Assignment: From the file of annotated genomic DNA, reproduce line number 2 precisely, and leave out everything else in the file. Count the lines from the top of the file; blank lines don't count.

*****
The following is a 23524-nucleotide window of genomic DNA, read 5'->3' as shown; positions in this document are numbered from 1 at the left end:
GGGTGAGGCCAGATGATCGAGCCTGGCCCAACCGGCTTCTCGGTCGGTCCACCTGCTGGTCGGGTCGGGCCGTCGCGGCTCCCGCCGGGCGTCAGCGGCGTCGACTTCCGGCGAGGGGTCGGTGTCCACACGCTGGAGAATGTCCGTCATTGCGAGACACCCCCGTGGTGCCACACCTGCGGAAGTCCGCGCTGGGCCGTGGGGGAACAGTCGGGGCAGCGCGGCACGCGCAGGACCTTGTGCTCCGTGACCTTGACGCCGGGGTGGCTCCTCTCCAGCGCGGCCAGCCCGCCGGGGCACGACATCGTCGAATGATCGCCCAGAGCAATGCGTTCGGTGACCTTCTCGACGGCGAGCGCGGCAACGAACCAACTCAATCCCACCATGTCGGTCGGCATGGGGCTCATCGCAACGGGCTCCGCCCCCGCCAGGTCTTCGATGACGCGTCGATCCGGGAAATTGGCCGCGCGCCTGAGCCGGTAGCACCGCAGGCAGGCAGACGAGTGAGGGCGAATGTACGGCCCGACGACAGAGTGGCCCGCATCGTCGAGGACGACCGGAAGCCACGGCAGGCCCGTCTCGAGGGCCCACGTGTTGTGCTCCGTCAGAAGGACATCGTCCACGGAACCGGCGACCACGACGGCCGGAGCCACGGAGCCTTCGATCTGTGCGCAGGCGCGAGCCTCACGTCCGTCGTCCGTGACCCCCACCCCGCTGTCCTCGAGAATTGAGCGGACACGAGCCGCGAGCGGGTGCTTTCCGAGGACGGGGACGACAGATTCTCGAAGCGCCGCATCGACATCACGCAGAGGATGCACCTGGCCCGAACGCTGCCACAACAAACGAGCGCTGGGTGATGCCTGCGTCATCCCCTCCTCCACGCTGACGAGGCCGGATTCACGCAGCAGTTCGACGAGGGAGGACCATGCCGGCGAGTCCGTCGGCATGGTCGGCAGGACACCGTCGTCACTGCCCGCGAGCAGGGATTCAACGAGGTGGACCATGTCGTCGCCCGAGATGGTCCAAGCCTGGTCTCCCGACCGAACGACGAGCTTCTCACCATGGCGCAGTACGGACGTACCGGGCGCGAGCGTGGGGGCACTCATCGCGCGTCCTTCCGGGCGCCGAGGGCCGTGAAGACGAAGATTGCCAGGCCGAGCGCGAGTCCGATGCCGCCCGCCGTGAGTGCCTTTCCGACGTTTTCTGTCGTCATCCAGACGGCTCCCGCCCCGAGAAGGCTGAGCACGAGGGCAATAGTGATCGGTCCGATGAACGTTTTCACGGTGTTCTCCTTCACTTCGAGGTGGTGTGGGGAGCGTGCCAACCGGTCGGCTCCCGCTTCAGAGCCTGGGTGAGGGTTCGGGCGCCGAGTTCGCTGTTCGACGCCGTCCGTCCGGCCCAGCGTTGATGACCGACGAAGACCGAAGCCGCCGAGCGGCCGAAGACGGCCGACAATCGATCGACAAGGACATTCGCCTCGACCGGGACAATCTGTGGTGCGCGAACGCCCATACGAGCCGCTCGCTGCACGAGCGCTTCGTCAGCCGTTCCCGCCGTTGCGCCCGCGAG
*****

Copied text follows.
GGGTGAGGCCAGATGATCGAGCCTGGCCCAACCGGCTTCTCGGTCGGTCCACCTGCTGGTCGGGTCGGGCCGTCGCGGCTCCCGCCGGGCGTCAGCGGCGTCGACTTCCGGCGAGGGGTCGGTGTCCACACGCTGGAGAATGTCCGTCATTGCGAGACACCCCCGTGGTGCCACACCTGCGGAAGTCCGCGCTGGGCCGTGGGGGAACAGTCGGGGCAGCGCGGCACGCGCAGGACCTTGTGCTCCGTGACCTTGACGCCGGGGTGGCTCCTCTCCAGCGCGGCCAGCCCGCCGGGGCACGACATCGTCGAATGATCGCCCAGAGCAATGCGTTCGGTGACCTTCTCGACGGCGAGCGCGGCAACGAACCAACTCAATCCCACCATGTCGGTCGGCATGGGGCTCATCGCAACGGGCTCCGCCCCCGCCAGGTCTTCGATGACGCGTCGATCCGGGAAATTGGCCGCGCGCCTGAGCCGGTAGCACCGCAGGCAGGCAGACGAGTGAGGGCGAATGTACGGCCCGACGACAGAGTGGCCCGCATCGTCGAGGACGACCGGAAGCCACGGCAGGCCCGTCTCGAGGGCCCACGTGTTGTGCTCCGTCAGAAGGACATCGTCCACGGAACCGGCGACCACGACGGCCGGAGCCACGGAGCCTTCGATCTGTGCGCAGGCGCGAGCCTCACGTCCGTCGTCCGTGACCCCCACCCCGCTGTCCTCGAGAATTGAGCGGACACGAGCCGCGAGCGGGTGCTTTCCGAGGACGGGGACGACAGATTCTCGAAGCGCCGCATCGACATCACGCAGAGGATGCACCTGGCCCGAACGCTGCCACAACAAACGAGCGCTGGGTGATGCCTGCGTCATCCCCTCCTCCACGCTGACGAGGCCGGATTCACGCAGCAGTTCGACGAGGGAGGACCATGCCGGCGAGTCCGTCGGCATGGTCGGCAGGACACCGTCGTCACTGCCCGCGAGCAGGGATTCAACGAGGTGGACCATGTCGTCGCCCGAGATGGTCCAAGCCTGGTCTCCCGACCGAACGACGAGCTTCTCACCATGGCGCAGTACGGACGTACCGGGCGCGAGCGTGGGGGCACTCATCGCGCGTCCTTCCGGGCGCCGAGGGCCGTGAAGACGAAGATTGCCAGGCCGAGCGCGAGTCCGATGCCGCCCGCCGTGAGTGCCTTTCCGACGTTTTCTGTCGTCATCCAGACGGCTCCCGCCCCGAGAAGGCTGAGCACGAGGGCAATAGTGATCGGTCCGATGAACGTTTTCACGGTGTTCTCCTTCACTTCGAGGTGGTGTGGGGAGCGTGCCAACCGGTCGGCTCCCGCTTCAGAGCCTGGGTGAGGGTTCGGGCGCCGAGTTCGCTGTTCGACGCCGTCCGTCCGGCCCAGCGTTGATGACCGACGAAGACCGAAGCCGCCGAGCGGCCGAAGACGGCCGACAATCGATCGACAAGGACATTCGCCTCGACCGGGACAATCTGTGGTGCGCGAACGCCCATACGAGCCGCTCGCTGCACGAGCGCTTCGTCAGCCGTTCCCGCCGTTGCGCCCGCGAG